eBooks Not Catching On In Germany

Recent market research suggests that eBooks in Germany are in a rather odd position when compared to US, UK, or France. GfK Services released the results of a survey today which shows while 62% of Germans have heard of eBooks, only 500 thousand or so have bought one. This is well under 1% of the population.

The eBook survey was conducted in January, and this data also includes findings from GfK Media*Scope, which continuously surveys 20,000 consumers in Germany.

During 2010, eBooks are estimated to only account for half a percent of the total book market, and the total spent on eBooks was about €21 million. Part of the lack of market success could come from the limited participation from publishers. Only 35% of German publishers offer eBooks, and if they’re not selling then no one can buy.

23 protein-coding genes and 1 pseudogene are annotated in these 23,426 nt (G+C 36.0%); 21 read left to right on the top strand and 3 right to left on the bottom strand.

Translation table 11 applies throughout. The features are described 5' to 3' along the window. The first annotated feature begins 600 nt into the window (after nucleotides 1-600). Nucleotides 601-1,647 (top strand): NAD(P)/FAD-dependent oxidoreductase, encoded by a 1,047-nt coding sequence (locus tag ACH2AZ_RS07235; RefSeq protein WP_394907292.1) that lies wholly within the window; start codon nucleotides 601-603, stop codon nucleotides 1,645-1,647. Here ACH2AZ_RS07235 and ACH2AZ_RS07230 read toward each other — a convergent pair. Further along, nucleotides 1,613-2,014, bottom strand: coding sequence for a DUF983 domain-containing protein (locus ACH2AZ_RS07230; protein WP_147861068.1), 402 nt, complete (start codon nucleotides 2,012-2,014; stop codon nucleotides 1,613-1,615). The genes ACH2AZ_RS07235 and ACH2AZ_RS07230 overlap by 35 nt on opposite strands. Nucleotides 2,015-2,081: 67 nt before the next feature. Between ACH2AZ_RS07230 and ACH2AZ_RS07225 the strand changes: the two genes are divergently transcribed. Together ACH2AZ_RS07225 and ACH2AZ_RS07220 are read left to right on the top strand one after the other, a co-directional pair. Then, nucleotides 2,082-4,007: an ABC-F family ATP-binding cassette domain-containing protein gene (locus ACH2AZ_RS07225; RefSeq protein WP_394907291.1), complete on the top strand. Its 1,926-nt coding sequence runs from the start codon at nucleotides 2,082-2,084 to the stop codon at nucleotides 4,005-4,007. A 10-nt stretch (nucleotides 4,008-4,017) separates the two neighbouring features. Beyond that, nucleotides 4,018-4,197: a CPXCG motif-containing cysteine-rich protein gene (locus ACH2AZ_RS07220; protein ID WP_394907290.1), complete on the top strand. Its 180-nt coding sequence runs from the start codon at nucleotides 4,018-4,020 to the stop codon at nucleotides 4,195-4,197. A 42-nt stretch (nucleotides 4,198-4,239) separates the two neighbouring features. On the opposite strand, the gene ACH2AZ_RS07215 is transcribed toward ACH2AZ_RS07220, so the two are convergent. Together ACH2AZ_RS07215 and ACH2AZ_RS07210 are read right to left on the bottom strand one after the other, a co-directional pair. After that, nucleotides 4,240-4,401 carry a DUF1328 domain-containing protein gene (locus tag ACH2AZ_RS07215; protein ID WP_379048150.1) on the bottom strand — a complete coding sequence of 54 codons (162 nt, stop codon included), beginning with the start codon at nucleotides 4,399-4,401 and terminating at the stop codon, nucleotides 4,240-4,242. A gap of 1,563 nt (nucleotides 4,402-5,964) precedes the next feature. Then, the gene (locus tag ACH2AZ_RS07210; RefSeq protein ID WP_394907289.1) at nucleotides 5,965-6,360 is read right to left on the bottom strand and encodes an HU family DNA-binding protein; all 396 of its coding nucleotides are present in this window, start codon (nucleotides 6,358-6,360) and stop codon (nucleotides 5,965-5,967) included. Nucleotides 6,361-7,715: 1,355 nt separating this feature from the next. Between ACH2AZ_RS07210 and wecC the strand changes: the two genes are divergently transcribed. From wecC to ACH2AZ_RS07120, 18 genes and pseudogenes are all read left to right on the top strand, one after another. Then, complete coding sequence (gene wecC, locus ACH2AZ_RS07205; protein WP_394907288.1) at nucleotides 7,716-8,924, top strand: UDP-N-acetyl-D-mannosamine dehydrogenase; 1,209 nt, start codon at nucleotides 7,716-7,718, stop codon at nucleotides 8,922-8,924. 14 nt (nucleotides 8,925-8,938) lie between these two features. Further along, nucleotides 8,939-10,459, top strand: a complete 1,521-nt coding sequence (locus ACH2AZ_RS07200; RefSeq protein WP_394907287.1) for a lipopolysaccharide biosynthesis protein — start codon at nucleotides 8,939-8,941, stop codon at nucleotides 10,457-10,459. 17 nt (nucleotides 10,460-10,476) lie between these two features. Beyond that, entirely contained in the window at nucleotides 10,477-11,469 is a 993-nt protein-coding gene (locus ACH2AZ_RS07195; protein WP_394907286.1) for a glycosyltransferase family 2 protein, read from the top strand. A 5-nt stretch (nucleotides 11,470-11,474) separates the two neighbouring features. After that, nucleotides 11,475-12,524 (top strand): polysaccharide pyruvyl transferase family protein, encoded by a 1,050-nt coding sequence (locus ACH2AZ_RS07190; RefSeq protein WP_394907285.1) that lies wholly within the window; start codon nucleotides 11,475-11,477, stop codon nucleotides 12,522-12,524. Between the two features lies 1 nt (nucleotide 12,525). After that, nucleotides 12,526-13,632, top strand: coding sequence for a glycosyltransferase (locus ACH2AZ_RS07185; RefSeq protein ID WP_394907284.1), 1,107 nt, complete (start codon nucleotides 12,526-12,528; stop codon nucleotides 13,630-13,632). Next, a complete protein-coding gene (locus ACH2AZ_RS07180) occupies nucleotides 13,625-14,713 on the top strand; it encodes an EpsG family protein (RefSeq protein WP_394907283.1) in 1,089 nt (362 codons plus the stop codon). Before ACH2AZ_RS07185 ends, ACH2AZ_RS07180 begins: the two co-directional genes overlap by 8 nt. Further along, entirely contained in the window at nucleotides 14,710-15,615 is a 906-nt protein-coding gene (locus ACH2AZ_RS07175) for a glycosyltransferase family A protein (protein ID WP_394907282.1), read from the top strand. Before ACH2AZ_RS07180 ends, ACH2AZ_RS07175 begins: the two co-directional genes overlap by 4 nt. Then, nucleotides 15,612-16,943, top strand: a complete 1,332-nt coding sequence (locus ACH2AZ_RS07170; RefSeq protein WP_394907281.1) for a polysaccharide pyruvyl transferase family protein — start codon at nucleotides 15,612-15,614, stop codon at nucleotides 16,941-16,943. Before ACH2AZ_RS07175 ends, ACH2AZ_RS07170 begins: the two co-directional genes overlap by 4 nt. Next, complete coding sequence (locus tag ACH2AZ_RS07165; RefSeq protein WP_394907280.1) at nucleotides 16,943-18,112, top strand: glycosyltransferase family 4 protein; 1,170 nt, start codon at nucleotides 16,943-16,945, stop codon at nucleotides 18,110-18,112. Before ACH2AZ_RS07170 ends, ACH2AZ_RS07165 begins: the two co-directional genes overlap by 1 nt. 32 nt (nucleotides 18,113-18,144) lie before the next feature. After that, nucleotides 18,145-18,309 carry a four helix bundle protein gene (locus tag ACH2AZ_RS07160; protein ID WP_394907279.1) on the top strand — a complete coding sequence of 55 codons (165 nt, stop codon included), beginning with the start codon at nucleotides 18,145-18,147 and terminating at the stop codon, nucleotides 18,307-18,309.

The main reason German eBooks lag behind might be because lack of information. 54% of Germans say that although they have heard of eBooks, they know nothing or very little about them. And almost half of those who’ve bought eBooks don’t feel well informed. Also, 78% of Germans reported that they don’t want to read eBooks on a screen, and that’s only slightly down from 2009 where 83%

said the same.

via GfK Services

image by Redvers

However, it is not expected that the electronic book will become a real threat to print books in the foreseeable future: at the moment, 78% of Germans state that they do not wish to read books on a screen. Nevertheless, the fact that, in 2009, a higher proportion of respondents (83%) said the same demonstrates that there is potential for this to change.